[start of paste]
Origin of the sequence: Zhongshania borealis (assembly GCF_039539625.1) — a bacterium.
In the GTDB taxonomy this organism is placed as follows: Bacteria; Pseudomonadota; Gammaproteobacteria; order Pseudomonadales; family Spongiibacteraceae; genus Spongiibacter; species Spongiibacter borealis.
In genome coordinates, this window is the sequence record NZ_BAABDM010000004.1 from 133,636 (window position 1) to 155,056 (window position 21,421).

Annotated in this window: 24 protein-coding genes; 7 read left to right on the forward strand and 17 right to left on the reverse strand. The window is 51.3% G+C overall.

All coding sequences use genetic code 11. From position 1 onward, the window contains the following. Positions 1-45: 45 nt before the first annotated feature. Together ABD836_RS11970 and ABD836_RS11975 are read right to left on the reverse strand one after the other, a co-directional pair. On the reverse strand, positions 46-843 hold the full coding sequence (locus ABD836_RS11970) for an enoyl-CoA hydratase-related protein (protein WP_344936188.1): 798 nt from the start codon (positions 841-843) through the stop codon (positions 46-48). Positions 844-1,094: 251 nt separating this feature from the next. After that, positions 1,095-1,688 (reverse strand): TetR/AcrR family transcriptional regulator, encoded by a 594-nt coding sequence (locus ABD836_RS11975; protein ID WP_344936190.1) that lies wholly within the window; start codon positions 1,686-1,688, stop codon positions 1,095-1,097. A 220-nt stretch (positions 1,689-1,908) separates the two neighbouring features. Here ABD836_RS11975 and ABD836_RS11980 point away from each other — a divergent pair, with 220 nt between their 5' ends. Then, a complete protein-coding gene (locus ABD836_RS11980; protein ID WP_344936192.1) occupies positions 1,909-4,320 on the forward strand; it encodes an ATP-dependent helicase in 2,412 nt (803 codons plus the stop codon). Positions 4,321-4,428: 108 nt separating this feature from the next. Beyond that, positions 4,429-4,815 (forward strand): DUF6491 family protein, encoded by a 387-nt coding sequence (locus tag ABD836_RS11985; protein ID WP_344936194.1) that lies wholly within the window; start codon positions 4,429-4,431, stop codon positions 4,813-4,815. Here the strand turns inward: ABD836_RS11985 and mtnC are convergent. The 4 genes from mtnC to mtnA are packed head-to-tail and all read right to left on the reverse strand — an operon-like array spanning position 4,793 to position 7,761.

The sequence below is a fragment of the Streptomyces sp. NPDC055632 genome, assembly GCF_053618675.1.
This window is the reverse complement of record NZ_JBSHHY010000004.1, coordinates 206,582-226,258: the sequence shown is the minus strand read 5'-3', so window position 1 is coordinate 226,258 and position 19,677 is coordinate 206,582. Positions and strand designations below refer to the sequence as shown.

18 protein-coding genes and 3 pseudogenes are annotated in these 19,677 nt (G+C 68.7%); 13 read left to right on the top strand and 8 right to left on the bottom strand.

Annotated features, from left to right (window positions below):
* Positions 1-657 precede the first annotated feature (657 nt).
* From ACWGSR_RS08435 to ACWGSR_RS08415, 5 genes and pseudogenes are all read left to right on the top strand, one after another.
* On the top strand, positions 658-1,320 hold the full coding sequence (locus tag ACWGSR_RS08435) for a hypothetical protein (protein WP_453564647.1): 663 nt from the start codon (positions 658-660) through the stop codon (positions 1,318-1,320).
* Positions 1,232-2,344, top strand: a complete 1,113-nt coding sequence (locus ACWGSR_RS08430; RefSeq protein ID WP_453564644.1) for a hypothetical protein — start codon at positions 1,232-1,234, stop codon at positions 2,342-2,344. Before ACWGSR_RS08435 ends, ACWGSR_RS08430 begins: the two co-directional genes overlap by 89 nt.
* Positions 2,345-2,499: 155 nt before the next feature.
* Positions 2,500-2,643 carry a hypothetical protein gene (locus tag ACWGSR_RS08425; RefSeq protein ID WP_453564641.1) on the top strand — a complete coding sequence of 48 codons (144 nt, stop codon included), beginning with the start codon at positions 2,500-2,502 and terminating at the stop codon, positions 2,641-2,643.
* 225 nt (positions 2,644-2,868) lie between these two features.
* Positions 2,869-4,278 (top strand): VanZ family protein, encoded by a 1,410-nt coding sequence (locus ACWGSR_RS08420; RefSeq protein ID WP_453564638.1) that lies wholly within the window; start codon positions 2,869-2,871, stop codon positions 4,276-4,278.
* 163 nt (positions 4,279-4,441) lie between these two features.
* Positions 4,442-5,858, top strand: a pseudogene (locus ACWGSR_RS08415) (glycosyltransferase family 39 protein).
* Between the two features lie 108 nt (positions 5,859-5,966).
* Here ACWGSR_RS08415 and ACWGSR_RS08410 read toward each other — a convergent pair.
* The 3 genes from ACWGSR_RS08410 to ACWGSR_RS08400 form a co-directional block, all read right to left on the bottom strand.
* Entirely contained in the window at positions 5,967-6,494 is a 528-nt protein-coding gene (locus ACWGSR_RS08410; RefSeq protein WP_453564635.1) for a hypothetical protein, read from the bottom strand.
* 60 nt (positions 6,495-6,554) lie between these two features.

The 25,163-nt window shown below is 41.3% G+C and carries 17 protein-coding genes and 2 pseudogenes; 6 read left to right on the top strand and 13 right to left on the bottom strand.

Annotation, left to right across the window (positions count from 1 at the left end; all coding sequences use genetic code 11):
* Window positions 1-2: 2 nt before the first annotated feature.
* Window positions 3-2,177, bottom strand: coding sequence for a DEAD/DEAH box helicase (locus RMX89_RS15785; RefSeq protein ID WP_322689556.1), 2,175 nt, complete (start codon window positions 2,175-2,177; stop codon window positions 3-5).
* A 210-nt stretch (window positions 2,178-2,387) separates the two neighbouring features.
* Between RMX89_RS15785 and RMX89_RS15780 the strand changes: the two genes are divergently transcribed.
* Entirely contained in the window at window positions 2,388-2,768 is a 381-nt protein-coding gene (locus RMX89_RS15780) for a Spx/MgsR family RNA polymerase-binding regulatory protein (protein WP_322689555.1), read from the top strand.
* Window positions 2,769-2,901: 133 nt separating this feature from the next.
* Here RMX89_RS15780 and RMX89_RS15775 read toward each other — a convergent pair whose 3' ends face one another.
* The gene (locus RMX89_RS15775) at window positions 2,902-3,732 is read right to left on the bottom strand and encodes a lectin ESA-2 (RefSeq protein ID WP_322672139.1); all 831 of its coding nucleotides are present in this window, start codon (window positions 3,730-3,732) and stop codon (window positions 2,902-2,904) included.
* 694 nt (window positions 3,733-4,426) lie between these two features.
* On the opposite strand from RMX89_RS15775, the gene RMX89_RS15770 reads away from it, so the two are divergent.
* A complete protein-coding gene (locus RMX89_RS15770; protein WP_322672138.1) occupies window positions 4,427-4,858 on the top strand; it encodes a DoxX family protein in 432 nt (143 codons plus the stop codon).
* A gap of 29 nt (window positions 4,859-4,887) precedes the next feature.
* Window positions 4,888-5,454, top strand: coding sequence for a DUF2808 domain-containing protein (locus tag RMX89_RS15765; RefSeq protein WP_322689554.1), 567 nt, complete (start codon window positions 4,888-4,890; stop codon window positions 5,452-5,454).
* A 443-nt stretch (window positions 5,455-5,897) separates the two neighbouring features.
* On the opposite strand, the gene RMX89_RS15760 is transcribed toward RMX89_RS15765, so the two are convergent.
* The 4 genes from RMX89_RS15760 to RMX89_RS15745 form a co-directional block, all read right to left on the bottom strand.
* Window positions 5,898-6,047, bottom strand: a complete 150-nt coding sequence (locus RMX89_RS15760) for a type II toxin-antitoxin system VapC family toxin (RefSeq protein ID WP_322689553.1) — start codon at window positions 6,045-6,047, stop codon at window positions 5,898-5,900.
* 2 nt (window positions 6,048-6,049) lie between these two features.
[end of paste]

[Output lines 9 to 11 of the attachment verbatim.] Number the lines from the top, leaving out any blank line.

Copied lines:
Annotated features, from left to right (window positions below):
* Positions 1-657 precede the first annotated feature (657 nt).
* From ACWGSR_RS08435 to ACWGSR_RS08415, 5 genes and pseudogenes are all read left to right on the top strand, one after another.